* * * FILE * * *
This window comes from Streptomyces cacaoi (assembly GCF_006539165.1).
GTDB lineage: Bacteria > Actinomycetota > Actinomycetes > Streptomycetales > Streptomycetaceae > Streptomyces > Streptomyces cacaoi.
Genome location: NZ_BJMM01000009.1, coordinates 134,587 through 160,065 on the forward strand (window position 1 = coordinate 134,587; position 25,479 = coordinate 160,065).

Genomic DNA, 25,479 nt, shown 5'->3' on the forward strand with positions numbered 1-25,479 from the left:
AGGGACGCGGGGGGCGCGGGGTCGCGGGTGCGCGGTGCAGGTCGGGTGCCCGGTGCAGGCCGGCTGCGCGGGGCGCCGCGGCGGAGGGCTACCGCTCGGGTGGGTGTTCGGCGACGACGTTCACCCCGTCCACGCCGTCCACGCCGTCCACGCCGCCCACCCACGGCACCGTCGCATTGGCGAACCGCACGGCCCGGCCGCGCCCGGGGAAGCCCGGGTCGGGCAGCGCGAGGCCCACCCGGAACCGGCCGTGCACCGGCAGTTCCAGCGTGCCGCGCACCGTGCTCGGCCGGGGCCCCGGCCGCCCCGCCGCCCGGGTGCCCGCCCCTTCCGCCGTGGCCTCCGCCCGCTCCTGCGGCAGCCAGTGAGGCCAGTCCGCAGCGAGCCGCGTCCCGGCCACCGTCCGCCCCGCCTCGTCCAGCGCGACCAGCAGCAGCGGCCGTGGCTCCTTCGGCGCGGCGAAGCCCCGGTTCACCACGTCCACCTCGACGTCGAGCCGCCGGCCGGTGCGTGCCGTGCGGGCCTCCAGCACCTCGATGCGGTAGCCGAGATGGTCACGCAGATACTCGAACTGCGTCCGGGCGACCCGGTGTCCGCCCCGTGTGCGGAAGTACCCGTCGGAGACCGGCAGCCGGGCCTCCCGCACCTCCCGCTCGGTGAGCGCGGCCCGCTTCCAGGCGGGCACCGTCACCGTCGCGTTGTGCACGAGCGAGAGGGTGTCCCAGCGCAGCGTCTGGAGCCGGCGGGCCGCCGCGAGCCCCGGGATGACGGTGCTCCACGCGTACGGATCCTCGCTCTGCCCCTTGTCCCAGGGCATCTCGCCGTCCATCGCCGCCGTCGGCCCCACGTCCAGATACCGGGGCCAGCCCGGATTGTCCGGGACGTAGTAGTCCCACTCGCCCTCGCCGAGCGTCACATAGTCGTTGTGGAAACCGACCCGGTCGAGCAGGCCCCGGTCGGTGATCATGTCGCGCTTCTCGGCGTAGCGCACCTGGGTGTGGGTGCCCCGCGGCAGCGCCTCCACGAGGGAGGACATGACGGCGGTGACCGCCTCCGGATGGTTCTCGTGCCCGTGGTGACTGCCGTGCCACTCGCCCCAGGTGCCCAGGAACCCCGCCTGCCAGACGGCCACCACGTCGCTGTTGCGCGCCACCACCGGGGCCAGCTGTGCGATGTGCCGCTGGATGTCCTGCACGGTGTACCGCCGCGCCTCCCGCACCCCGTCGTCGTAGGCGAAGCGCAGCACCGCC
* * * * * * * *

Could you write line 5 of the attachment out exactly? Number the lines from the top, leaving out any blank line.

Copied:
AGGGACGCGGGGGGCGCGGGGTCGCGGGTGCGCGGTGCAGGTCGGGTGCCCGGTGCAGGCCGGCTGCGCGGGGCGCCGCGGCGGAGGGCTACCGCTCGGGTGGGTGTTCGGCGACGACGTTCACCCCGTCCACGCCGTCCACGCCGTCCACGCCGCCCACCCACGGCACCGTCGCATTGGCGAACCGCACGGCCCGGCCGCGCCCGGGGAAGCCCGGGTCGGGCAGCGCGAGGCCCACCCGGAACCGGCCGTGCACCGGCAGTTCCAGCGTGCCGCGCACCGTGCTCGGCCGGGGCCCCGGCCGCCCCGCCGCCCGGGTGCCCGCCCCTTCCGCCGTGGCCTCCGCCCGCTCCTGCGGCAGCCAGTGAGGCCAGTCCGCAGCGAGCCGCGTCCCGGCCACCGTCCGCCCCGCCTCGTCCAGCGCGACCAGCAGCAGCGGCCGTGGCTCCTTCGGCGCGGCGAAGCCCCGGTTCACCACGTCCACCTCGACGTCGAGCCGCCGGCCGGTGCGTGCCGTGCGGGCCTCCAGCACCTCGATGCGGTAGCCGAGATGGTCACGCAGATACTCGAACTGCGTCCGGGCGACCCGGTGTCCGCCCCGTGTGCGGAAGTACCCGTCGGAGACCGGCAGCCGGGCCTCCCGCACCTCCCGCTCGGTGAGCGCGGCCCGCTTCCAGGCGGGCACCGTCACCGTCGCGTTGTGCACGAGCGAGAGGGTGTCCCAGCGCAGCGTCTGGAGCCGGCGGGCCGCCGCGAGCCCCGGGATGACGGTGCTCCACGCGTACGGATCCTCGCTCTGCCCCTTGTCCCAGGGCATCTCGCCGTCCATCGCCGCCGTCGGCCCCACGTCCAGATACCGGGGCCAGCCCGGATTGTCCGGGACGTAGTAGTCCCACTCGCCCTCGCCGAGCGTCACATAGTCGTTGTGGAAACCGACCCGGTCGAGCAGGCCCCGGTCGGTGATCATGTCGCGCTTCTCGGCGTAGCGCACCTGGGTGTGGGTGCCCCGCGGCAGCGCCTCCACGAGGGAGGACATGACGGCGGTGACCGCCTCCGGATGGTTCTCGTGCCCGTGGTGACTGCCGTGCCACTCGCCCCAGGTGCCCAGGAACCCCGCCTGCCAGACGGCCACCACGTCGCTGTTGCGCGCCACCACCGGGGCCAGCTGTGCGATGTGCCGCTGGATGTCCTGCACGGTGTACCGCCGCGCCTCCCGCACCCCGTCGTCGTAGGCGAAGCGCAGCACCGCC